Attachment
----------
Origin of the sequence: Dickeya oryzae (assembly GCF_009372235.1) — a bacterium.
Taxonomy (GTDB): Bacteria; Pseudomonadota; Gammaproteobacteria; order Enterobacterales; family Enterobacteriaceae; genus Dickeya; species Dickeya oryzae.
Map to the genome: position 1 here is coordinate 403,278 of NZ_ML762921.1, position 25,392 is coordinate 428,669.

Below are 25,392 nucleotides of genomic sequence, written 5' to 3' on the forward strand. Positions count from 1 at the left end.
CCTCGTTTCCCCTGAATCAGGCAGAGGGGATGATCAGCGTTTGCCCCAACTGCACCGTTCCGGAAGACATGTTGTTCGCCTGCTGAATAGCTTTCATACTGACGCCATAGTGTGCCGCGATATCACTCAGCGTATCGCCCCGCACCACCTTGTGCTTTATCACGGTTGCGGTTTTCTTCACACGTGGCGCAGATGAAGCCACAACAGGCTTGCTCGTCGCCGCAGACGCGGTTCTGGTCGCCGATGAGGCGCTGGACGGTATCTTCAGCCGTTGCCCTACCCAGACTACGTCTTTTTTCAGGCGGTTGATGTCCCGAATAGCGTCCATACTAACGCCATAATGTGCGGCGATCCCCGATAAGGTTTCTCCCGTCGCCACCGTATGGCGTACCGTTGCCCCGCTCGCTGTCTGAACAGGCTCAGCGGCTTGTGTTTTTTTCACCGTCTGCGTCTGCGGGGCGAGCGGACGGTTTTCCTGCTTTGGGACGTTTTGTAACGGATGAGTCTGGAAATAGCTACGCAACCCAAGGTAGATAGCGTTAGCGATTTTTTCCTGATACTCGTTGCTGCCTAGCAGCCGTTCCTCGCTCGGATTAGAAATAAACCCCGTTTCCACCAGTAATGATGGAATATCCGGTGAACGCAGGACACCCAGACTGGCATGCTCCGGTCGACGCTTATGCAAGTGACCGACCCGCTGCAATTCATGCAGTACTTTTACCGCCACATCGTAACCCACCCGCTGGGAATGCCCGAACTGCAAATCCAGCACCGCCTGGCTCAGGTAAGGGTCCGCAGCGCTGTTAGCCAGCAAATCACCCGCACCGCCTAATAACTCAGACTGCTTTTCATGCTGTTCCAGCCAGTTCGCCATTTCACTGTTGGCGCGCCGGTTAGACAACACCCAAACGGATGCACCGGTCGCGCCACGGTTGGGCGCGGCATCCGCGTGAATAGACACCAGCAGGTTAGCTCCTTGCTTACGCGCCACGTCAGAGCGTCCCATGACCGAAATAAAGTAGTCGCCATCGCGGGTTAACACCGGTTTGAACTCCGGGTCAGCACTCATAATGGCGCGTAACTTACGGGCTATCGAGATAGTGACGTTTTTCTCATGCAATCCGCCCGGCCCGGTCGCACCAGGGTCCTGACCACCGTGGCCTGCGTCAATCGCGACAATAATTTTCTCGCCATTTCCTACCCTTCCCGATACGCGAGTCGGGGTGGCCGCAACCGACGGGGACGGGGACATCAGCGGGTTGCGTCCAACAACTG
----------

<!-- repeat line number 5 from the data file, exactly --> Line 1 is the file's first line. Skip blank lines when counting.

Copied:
CCTCGTTTCCCCTGAATCAGGCAGAGGGGATGATCAGCGTTTGCCCCAACTGCACCGTTCCGGAAGACATGTTGTTCGCCTGCTGAATAGCTTTCATACTGACGCCATAGTGTGCCGCGATATCACTCAGCGTATCGCCCCGCACCACCTTGTGCTTTATCACGGTTGCGGTTTTCTTCACACGTGGCGCAGATGAAGCCACAACAGGCTTGCTCGTCGCCGCAGACGCGGTTCTGGTCGCCGATGAGGCGCTGGACGGTATCTTCAGCCGTTGCCCTACCCAGACTACGTCTTTTTTCAGGCGGTTGATGTCCCGAATAGCGTCCATACTAACGCCATAATGTGCGGCGATCCCCGATAAGGTTTCTCCCGTCGCCACCGTATGGCGTACCGTTGCCCCGCTCGCTGTCTGAACAGGCTCAGCGGCTTGTGTTTTTTTCACCGTCTGCGTCTGCGGGGCGAGCGGACGGTTTTCCTGCTTTGGGACGTTTTGTAACGGATGAGTCTGGAAATAGCTACGCAACCCAAGGTAGATAGCGTTAGCGATTTTTTCCTGATACTCGTTGCTGCCTAGCAGCCGTTCCTCGCTCGGATTAGAAATAAACCCCGTTTCCACCAGTAATGATGGAATATCCGGTGAACGCAGGACACCCAGACTGGCATGCTCCGGTCGACGCTTATGCAAGTGACCGACCCGCTGCAATTCATGCAGTACTTTTACCGCCACATCGTAACCCACCCGCTGGGAATGCCCGAACTGCAAATCCAGCACCGCCTGGCTCAGGTAAGGGTCCGCAGCGCTGTTAGCCAGCAAATCACCCGCACCGCCTAATAACTCAGACTGCTTTTCATGCTGTTCCAGCCAGTTCGCCATTTCACTGTTGGCGCGCCGGTTAGACAACACCCAAACGGATGCACCGGTCGCGCCACGGTTGGGCGCGGCATCCGCGTGAATAGACACCAGCAGGTTAGCTCCTTGCTTACGCGCCACGTCAGAGCGTCCCATGACCGAAATAAAGTAGTCGCCATCGCGGGTTAACACCGGTTTGAACTCCGGGTCAGCACTCATAATGGCGCGTAACTTACGGGCTATCGAGATAGTGACGTTTTTCTCATGCAATCCGCCCGGCCCGGTCGCACCAGGGTCCTGACCACCGTGGCCTGCGTCAATCGCGACAATAATTTTCTCGCCATTTCCTACCCTTCCCGATACGCGAGTCGGGGTGGCCGCAACCGACGGGGACGGGGACATCAGCGGGTTGCGTCCAACAACTG